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I don't use separate burners for milk and meat during the year, nor do I think there's any reason to do that. So why the need to kasher burners before passover?

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The requirement to kasher burners is mention in RM"A (451 law 4).

Mishna Brura (note 34) states that it isn't really necessary, since food absorbed by one utensil cannot pass to a second utensil just by touching one another (there needs to be hot liquid involved). Furthermore, even if some food spilled on to the burner, it likely burned up completely. However, libun kal is still needed due to the severity of the chametz prohibition.

You'll find that many laws of kashering apply only on Pesach for the same reason; i.e. we are more stringent with the Chametz prohibition.

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Adding to Barry's answer:

Year-round, this isn't so clear-cut. I believe Chabad-Lubavitch's practice is to have separate burners. Rabbi Hershel Shachter (mp3 link) quotes his mentor as telling students, "when you get wealthier, you should buy separate stoves."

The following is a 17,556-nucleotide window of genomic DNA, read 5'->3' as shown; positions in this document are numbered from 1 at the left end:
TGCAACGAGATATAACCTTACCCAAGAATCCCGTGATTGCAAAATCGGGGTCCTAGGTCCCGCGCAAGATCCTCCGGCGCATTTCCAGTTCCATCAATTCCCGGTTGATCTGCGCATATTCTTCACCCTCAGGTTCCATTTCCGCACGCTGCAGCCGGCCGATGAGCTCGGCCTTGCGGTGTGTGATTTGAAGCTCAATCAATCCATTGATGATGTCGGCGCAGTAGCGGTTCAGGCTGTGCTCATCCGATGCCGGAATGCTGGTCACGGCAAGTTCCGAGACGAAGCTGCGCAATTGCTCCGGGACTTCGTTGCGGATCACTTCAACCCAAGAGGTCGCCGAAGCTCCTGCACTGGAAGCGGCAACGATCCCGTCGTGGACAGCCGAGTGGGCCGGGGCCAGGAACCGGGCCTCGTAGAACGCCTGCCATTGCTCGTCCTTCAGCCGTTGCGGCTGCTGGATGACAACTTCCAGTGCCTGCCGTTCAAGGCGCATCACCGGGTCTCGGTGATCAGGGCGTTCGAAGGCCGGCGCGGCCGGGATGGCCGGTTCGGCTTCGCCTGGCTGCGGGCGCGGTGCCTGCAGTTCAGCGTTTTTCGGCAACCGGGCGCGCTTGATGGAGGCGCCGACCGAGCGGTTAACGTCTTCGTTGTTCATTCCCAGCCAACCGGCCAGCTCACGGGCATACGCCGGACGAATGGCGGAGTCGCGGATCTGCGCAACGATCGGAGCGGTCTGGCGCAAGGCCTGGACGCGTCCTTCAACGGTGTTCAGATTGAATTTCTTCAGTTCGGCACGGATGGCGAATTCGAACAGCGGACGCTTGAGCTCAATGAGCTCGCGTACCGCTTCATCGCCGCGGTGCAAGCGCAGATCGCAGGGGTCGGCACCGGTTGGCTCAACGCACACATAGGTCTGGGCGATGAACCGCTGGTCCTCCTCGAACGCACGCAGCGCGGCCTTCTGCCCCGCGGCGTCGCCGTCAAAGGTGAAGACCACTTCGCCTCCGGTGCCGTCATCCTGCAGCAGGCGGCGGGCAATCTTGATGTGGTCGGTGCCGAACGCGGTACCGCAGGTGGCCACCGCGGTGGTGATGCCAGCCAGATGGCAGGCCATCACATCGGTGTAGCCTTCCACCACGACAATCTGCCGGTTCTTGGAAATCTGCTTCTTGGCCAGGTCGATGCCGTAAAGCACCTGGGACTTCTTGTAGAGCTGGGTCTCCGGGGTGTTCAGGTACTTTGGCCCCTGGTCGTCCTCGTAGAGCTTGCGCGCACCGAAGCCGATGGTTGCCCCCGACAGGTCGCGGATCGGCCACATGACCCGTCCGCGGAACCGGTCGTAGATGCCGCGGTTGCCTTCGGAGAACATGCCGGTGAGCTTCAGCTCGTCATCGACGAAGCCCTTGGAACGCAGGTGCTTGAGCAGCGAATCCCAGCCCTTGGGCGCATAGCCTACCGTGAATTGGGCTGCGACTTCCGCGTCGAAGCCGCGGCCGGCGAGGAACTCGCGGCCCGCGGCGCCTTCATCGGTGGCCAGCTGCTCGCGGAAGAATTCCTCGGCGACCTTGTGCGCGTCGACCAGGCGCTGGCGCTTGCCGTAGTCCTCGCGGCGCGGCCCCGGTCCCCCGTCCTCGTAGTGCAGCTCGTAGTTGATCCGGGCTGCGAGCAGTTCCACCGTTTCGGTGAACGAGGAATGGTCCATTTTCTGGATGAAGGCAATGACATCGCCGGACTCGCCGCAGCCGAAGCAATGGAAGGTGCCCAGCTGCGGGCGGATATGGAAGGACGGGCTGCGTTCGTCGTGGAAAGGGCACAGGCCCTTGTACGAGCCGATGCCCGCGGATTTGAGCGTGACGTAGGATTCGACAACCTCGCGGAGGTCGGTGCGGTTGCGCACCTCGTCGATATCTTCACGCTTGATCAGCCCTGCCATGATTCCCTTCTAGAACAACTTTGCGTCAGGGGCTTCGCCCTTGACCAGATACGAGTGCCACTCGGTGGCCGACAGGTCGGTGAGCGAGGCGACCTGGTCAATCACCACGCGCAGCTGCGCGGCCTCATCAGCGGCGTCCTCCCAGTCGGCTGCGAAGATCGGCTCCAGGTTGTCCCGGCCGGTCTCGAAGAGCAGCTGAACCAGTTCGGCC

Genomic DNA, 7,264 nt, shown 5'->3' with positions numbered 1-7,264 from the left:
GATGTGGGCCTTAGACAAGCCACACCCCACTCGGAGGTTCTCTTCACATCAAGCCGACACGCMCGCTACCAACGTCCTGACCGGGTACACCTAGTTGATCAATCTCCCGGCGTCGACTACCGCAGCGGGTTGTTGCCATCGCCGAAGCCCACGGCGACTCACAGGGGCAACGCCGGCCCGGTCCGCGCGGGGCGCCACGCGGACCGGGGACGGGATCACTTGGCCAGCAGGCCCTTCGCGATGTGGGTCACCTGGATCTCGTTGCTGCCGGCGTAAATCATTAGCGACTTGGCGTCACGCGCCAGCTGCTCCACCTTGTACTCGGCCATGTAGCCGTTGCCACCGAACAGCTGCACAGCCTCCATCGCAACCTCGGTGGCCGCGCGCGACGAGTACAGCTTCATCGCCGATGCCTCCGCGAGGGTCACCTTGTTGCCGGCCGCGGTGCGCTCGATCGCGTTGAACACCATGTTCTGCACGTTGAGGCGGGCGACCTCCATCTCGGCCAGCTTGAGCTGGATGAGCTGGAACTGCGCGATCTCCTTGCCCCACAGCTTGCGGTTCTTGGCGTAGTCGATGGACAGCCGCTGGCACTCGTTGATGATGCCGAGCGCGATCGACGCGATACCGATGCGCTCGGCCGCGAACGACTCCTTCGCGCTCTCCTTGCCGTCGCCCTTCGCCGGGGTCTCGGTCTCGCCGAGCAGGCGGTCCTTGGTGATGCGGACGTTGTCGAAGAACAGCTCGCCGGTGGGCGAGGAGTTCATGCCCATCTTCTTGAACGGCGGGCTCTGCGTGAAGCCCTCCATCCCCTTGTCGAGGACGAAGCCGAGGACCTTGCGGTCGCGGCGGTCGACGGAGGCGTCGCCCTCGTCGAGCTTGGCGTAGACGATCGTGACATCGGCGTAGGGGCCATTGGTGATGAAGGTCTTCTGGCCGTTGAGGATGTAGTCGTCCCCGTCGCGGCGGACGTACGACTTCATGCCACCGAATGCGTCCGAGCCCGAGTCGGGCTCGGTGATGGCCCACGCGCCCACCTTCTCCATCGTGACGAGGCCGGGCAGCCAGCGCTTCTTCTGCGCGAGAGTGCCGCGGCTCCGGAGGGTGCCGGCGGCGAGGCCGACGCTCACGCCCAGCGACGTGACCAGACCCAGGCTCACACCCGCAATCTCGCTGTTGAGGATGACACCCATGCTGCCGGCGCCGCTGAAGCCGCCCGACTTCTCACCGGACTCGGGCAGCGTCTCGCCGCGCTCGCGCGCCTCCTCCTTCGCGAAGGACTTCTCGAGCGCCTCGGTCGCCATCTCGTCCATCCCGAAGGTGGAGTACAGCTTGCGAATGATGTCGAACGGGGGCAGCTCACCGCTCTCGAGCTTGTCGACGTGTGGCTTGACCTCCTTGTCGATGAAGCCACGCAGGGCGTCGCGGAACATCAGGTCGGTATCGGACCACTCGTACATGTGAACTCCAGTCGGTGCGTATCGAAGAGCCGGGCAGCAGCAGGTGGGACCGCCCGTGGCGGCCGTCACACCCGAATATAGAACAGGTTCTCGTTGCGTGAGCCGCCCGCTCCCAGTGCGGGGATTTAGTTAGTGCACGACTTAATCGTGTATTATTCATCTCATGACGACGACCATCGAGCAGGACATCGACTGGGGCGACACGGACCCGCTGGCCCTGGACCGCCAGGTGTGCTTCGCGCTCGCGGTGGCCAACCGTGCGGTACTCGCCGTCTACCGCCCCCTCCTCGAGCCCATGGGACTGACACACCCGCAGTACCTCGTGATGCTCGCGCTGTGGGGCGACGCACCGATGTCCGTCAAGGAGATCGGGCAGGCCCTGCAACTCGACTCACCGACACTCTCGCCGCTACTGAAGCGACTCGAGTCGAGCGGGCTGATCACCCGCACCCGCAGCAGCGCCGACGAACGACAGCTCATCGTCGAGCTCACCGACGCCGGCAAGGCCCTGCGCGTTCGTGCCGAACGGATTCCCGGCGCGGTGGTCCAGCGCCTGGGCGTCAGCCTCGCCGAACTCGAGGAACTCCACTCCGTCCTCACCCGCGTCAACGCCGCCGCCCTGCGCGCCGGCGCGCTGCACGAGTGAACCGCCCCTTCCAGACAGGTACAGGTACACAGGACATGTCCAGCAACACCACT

Even for Passover, I looked at the Chicago Rabbinical Council's guidelines, and it doesn't appear that they require kashering the grates, just cleaning them and leaving them in-place while the flame is on for a while. But it appears that Baltimore's Star-K does.

We have a general tendency to be stricter with Passover than meat-and-milk; here are several reasons why:

  • It's just a few days, vs. all year round, so it's less hardship on people.
  • איסורא בלע -- Chametz is treated as non-kosher, whereas meat and milk have certain leniencies because each are kosher on their own. E.g. if a potato is boiled in a clean "meat" pot, Sephardic Jews would allow it to be eaten with milk. Boil that potato in a clean chametz pot instead, and it's prohibited on Passover.
  • עונשו כרת -- The prohibition against Chametz carries a more weighty penalty, "spiritual excision."
  • באלף לא בטל -- unlike normal kosher guidelines, minute quantities of Chametz aren't "nullified."
  • לא בדיל איניש מיניה -- People could space out and forget that it's Passover, as they're used to eating kosher Chametz products all year round. Whereas if you woke up the average kosher-keeping Jew at 2AM, s/he'd probably still remember not to eat cheeseburgers.
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the process of "cleaning them and leaving them in-place while the flame is on" is kashering according to the CRC. –  Chanoch Mar 28 '10 at 3:35
    
Thank you, well said. I meant no separate, intensive kashering procedure. –  Shalom Apr 1 '10 at 18:22
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